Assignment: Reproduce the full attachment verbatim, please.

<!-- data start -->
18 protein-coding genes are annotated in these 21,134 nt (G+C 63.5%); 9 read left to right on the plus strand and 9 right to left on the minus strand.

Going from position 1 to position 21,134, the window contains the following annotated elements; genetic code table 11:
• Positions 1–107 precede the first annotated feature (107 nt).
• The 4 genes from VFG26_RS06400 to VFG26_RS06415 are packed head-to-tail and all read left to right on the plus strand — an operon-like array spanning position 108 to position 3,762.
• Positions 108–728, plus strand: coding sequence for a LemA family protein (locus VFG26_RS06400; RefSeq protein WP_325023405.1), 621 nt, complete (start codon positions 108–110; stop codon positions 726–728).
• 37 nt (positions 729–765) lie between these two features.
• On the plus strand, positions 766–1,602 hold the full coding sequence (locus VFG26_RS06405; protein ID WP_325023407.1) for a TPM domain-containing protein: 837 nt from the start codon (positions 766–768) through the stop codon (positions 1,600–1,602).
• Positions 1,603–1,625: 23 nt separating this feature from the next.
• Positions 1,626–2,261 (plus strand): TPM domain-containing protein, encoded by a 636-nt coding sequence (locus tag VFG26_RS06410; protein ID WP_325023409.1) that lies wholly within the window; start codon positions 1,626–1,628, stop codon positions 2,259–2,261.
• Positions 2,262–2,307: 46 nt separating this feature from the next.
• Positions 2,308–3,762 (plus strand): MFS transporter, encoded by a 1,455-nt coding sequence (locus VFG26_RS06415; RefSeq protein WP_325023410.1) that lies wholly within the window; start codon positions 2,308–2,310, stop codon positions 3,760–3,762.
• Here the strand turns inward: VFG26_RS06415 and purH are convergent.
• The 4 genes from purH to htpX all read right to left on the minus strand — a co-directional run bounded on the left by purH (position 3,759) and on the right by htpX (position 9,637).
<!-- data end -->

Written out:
18 protein-coding genes are annotated in these 21,134 nt (G+C 63.5%); 9 read left to right on the plus strand and 9 right to left on the minus strand.

Going from position 1 to position 21,134, the window contains the following annotated elements; genetic code table 11:
• Positions 1–107 precede the first annotated feature (107 nt).
• The 4 genes from VFG26_RS06400 to VFG26_RS06415 are packed head-to-tail and all read left to right on the plus strand — an operon-like array spanning position 108 to position 3,762.
• Positions 108–728, plus strand: coding sequence for a LemA family protein (locus VFG26_RS06400; RefSeq protein WP_325023405.1), 621 nt, complete (start codon positions 108–110; stop codon positions 726–728).
• 37 nt (positions 729–765) lie between these two features.
• On the plus strand, positions 766–1,602 hold the full coding sequence (locus VFG26_RS06405; protein ID WP_325023407.1) for a TPM domain-containing protein: 837 nt from the start codon (positions 766–768) through the stop codon (positions 1,600–1,602).
• Positions 1,603–1,625: 23 nt separating this feature from the next.
• Positions 1,626–2,261 (plus strand): TPM domain-containing protein, encoded by a 636-nt coding sequence (locus tag VFG26_RS06410; protein ID WP_325023409.1) that lies wholly within the window; start codon positions 1,626–1,628, stop codon positions 2,259–2,261.
• Positions 2,262–2,307: 46 nt separating this feature from the next.
• Positions 2,308–3,762 (plus strand): MFS transporter, encoded by a 1,455-nt coding sequence (locus VFG26_RS06415; RefSeq protein WP_325023410.1) that lies wholly within the window; start codon positions 2,308–2,310, stop codon positions 3,760–3,762.
• Here the strand turns inward: VFG26_RS06415 and purH are convergent.
• The 4 genes from purH to htpX all read right to left on the minus strand — a co-directional run bounded on the left by purH (position 3,759) and on the right by htpX (position 9,637).